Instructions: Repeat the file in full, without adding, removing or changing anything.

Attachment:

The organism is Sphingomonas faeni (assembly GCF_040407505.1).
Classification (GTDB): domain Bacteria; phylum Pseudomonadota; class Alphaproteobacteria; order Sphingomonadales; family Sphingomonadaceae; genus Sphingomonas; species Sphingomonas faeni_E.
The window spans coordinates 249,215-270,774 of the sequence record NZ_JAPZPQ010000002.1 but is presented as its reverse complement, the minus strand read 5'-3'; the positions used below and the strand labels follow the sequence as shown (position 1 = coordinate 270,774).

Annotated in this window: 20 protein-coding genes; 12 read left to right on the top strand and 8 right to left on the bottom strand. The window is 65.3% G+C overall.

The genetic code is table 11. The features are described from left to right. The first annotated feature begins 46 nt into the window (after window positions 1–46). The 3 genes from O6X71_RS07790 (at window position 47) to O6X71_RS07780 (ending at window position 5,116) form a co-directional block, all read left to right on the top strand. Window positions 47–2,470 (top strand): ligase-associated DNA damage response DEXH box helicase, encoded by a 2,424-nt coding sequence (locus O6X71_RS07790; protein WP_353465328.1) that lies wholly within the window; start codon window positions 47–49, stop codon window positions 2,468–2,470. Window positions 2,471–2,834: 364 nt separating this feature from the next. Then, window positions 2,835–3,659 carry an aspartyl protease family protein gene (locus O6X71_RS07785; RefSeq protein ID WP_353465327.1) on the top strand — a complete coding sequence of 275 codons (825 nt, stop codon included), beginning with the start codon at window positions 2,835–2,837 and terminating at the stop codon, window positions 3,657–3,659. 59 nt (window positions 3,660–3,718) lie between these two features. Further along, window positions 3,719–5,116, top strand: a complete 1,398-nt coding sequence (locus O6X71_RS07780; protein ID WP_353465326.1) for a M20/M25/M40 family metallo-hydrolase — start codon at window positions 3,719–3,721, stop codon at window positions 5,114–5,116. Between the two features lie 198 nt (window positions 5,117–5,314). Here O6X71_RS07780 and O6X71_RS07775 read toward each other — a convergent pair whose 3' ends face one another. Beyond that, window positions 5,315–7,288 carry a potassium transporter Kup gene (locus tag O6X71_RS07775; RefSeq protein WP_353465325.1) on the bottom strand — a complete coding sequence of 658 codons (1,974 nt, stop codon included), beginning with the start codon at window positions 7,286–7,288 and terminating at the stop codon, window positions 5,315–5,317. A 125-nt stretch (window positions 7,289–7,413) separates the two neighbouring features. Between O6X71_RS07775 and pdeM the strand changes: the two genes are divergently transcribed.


The organism is Sphingomonas faeni (assembly GCF_040407505.1).
Classification (GTDB): domain Bacteria; phylum Pseudomonadota; class Alphaproteobacteria; order Sphingomonadales; family Sphingomonadaceae; genus Sphingomonas; species Sphingomonas faeni_E.
The window spans coordinates 249,215-270,774 of the sequence record NZ_JAPZPQ010000002.1 but is presented as its reverse complement, the minus strand read 5'-3'; the positions used below and the strand labels follow the sequence as shown (position 1 = coordinate 270,774).

Annotated in this window: 20 protein-coding genes; 12 read left to right on the top strand and 8 right to left on the bottom strand. The window is 65.3% G+C overall.

The genetic code is table 11. The features are described from left to right. The first annotated feature begins 46 nt into the window (after window positions 1–46). The 3 genes from O6X71_RS07790 (at window position 47) to O6X71_RS07780 (ending at window position 5,116) form a co-directional block, all read left to right on the top strand. Window positions 47–2,470 (top strand): ligase-associated DNA damage response DEXH box helicase, encoded by a 2,424-nt coding sequence (locus O6X71_RS07790; protein WP_353465328.1) that lies wholly within the window; start codon window positions 47–49, stop codon window positions 2,468–2,470. Window positions 2,471–2,834: 364 nt separating this feature from the next. Then, window positions 2,835–3,659 carry an aspartyl protease family protein gene (locus O6X71_RS07785; RefSeq protein ID WP_353465327.1) on the top strand — a complete coding sequence of 275 codons (825 nt, stop codon included), beginning with the start codon at window positions 2,835–2,837 and terminating at the stop codon, window positions 3,657–3,659. 59 nt (window positions 3,660–3,718) lie between these two features. Further along, window positions 3,719–5,116, top strand: a complete 1,398-nt coding sequence (locus O6X71_RS07780; protein ID WP_353465326.1) for a M20/M25/M40 family metallo-hydrolase — start codon at window positions 3,719–3,721, stop codon at window positions 5,114–5,116. Between the two features lie 198 nt (window positions 5,117–5,314). Here O6X71_RS07780 and O6X71_RS07775 read toward each other — a convergent pair whose 3' ends face one another. Beyond that, window positions 5,315–7,288 carry a potassium transporter Kup gene (locus tag O6X71_RS07775; RefSeq protein WP_353465325.1) on the bottom strand — a complete coding sequence of 658 codons (1,974 nt, stop codon included), beginning with the start codon at window positions 7,286–7,288 and terminating at the stop codon, window positions 5,315–5,317. A 125-nt stretch (window positions 7,289–7,413) separates the two neighbouring features. Between O6X71_RS07775 and pdeM the strand changes: the two genes are divergently transcribed.